Fayez al-Sarraj, the head of the Libyan Presidential Council announced that Libya will hold presidential and parliamentary elections before the end of 2019.
Fayez al-Sarraj, the head of the Libyan Presidential Council, announced that the country would hold parliamentary and presidential elections by the end of 2019. The announcement came after Sarraj held talks in Abu Dhabi with General Khalifa Haftar of the Libyan National Army (LNA) where the two sides expressed agreement towards moving Libya away from the “transitional period” that has lasted since 2011.
The outcome of the talks, which were hosted by the United Nations’ Special Envoy to Libya, Ghassan Salame, raise hopes that the elections, which have been delayed repeatedly as a result of the on-going political and security deadlock in the country, can finally be held. However, the optimism here is tempered somewhat by the failure of the previous two summits between Libya’s rival Government of National Accord (GNA) and House of Representatives (HoR).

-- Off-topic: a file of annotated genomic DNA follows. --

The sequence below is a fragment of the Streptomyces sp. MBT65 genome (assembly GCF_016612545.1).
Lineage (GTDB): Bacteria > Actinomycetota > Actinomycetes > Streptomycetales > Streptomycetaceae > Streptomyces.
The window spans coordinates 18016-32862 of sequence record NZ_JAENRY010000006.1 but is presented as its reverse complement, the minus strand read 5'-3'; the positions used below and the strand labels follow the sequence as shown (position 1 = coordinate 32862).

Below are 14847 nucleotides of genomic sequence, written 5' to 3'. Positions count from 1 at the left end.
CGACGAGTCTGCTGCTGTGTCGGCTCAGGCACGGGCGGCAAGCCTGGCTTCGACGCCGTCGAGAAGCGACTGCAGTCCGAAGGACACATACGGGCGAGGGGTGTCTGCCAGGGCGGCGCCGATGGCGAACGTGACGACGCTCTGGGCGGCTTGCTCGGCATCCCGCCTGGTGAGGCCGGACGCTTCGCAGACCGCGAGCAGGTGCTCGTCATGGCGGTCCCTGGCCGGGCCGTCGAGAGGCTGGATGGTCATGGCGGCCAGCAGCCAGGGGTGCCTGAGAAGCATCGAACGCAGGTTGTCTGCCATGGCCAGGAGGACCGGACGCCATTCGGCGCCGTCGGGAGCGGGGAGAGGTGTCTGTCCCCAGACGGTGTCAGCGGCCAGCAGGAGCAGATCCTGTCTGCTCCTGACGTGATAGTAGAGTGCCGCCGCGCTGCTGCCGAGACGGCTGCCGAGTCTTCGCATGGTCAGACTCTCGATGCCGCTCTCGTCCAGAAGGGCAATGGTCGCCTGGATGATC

For instance, the summit in Palermo in November 2018 saw mutual commitment to peace and elections but no decisive statements but is viewed as having been unsuccessful. Before then, a summit in Paris saw agreement to hold elections but no set dates or deadlines towards it, effectively paving the way towards delays.
In contrast, in the Abu Dhabi summit, the two sides emphasized not only elections, but the need to merge the country’s divided institutions. Furthermore, the meeting was held in more cordial environment where Haftar – not the leader of the Tobruk-based HoR government but its most powerful and decisive supporter – met with GNA leader Sarraj in a relatively cordial environment.
However, it remains to be seen if the summit in Abu Dhabi will actually lead to elections or a general reconciliation between the two governments. A number of major challenges still remain. Chief among them is the matter of oil sales which has been a frequent source of contention between the HoR and the GNA. With the LNA making gains in southern Libya and controlling a number of major oil fields, the odds are decisively in Haftar’s favour.